The Boom Unit...

Introduction:
For years I've owned a Logitech X-503 multimedia system that provides the sound for my main PC. At the time I purchased it, it was around US$70, which was quite a good price, considering that the system consisted of 10" small 1.7" drivers (two in each of the satellites) and a 4" driver in a gnat-sized vented box to provide bass duties. The satellites aren't too bad (nothing that can't be fixed with a bit of EQ), but the bass unit was definitely a study in compromises. The driver has a relatively high Q and the box is tuned to around 80 Hz, so the end result is a big peak around that frequency that makes everything sound "robust", until you notice that a lot of the low notes are actually missing. Interestingly enough, the output from the bass unit's amplifier is not rolled off (significantly) below 80 Hz, which means that the driver does end up getting signal below Fb. The amplifier must incorporate some sort of dynamic EQ though, because even when turned up, there's no sounds of significant distress from the driver when it's fed very low frequencies.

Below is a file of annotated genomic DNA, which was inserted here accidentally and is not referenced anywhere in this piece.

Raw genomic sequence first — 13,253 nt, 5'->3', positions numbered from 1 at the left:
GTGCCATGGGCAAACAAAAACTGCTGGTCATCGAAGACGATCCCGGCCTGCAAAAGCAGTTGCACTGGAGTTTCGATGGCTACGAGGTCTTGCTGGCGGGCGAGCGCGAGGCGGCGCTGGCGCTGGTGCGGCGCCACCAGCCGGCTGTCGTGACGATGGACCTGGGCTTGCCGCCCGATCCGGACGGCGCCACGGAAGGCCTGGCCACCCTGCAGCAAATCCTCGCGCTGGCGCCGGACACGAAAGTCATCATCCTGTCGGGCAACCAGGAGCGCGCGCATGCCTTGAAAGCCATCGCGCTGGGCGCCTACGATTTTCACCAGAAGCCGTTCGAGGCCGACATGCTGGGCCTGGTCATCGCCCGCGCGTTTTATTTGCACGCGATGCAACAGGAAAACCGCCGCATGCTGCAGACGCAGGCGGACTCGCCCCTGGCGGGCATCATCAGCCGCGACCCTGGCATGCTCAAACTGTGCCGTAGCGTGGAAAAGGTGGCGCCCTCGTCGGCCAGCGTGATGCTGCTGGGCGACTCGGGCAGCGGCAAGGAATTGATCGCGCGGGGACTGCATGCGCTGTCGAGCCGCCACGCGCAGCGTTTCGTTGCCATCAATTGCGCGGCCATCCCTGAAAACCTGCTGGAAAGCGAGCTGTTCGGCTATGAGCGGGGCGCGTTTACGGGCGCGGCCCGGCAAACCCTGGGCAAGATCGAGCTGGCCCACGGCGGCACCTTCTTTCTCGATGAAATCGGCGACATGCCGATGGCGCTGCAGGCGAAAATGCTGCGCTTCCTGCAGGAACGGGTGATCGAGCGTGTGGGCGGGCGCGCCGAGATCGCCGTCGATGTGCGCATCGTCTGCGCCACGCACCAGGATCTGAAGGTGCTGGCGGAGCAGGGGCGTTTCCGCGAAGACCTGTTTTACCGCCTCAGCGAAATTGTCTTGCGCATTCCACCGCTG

Anyway, with no very low frequencies to speak off, the "bass unit' had to go, and I decided to replace it with a subwoofer design based around the Dayton DCS205 8" subwoofer driver. For this particular design, I wanted a solution that had an Fb around 32 Hz, as my intent was to use EQ to address the low-frequency performance in-room, and the lowest band on the simple EQ included with the PC was centered at 32 Hz.